The therapeutic use of rituximab in non-Hodgkin's lymphoma

Robert Marcus, Anton Hagenbeek
European Journal of Haematology. Supplementum 2007, (67): 5-14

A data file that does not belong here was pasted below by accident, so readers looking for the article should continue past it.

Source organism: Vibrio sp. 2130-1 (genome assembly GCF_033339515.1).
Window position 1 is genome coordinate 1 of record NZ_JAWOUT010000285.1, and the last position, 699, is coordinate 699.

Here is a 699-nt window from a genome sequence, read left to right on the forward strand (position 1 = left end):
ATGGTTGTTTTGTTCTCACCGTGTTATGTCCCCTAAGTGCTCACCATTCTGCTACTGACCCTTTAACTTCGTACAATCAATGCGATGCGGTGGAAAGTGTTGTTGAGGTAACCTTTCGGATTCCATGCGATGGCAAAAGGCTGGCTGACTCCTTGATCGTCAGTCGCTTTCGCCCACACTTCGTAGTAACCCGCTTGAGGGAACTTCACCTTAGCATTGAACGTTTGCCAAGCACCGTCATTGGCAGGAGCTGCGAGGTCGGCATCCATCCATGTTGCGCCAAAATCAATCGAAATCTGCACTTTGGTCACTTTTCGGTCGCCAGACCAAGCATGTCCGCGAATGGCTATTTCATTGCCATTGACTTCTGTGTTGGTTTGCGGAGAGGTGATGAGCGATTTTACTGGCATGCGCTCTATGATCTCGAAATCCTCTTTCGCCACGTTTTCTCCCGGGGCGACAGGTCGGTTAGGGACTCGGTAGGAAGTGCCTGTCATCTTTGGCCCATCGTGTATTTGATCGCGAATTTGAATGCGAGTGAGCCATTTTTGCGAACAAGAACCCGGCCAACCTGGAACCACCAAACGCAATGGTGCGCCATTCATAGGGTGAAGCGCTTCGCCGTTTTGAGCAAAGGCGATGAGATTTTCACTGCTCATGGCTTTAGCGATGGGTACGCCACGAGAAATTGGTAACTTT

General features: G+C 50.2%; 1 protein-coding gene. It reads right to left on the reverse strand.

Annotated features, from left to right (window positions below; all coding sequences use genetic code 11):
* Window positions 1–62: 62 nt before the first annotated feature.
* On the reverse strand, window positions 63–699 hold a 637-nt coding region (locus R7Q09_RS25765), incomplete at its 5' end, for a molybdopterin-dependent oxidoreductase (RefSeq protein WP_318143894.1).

The non-Hodgkin's lymphomas (NHLs) comprise a heterogeneous collection of lymphoproliferative malignancies, which are most common in people aged over 55 years. Diffuse large B-cell lymphoma (DLBCL) is the most common type of NHL, accounting for approximately 30% of all new patients. Follicular lymphoma (FL) is the second most common NHL sub-type, and accounts for a further 22% of cases. While the incidence of most other cancers is decreasing, that of NHL is increasing steadily. During the 1970's and 1980's, worldwide NHL incidence rose by 3-4% per year. This rise has slowed in the 1990's, but an annual increase of 1-2% is still being recorded. Over the last five years, the introduction of monoclonal antibodies, and specifically the anti-CD20 monoclonal antibody, rituximab, has radically changed treatment of B-cell NHL. Rituximab is a genetically engineered chimeric mouse/human monoclonal antibody which binds to the transmembrane antigen, CD20, a non-glycosylated phosphoprotein, located on pre-B and mature B lymphocytes. This antigen is expressed on over 95% of all B cell NHLs, and on normal B cells, but not on haematopoietic stem cells, normal or malignant plasma cells. The Fc domain of rituximab recruits immune effector functions to mediate B cell lysis. Possible mechanisms of cytotoxicity include complement-dependent cytotoxicity (CDC) resulting from C1q binding, and antibody-dependent cellular cytotoxicity (ADCC) mediated by one or more of the Fcgamma receptors on the surface of granulocytes, macrophages and NK cells. It is also possible that the binding of rituximab to the CD20 antigen on the cell surface may directly induce apoptosis. For patients with both follicular and diffuse large B-cell NHL, several large scale prospective randomised trials have demonstrated prolongation of remission when rituximab is incorporated into first line treatment, and, in follicular lymphoma, as a component of salvage therapy. As a result of these studies, current European indications for rituximab include: the treatment of previously untreated patients with stage III-IV follicular lymphoma in combination with cyclophosphamide, vincristine and prednisone (CVP) chemotherapy; as maintenance therapy in patients with relapsed follicular lymphoma responding to induction therapy with chemotherapy or immuno-chemotherapy; the treatment of patients with diffuse large B cell NHL in combination with cyclophosphamide, doxorubicin, vincristine and prednisone (CHOP) chemotherapy. This paper examines the evidence supporting the use of rituximab in these settings, and places its use into the context of standard clinical practice.


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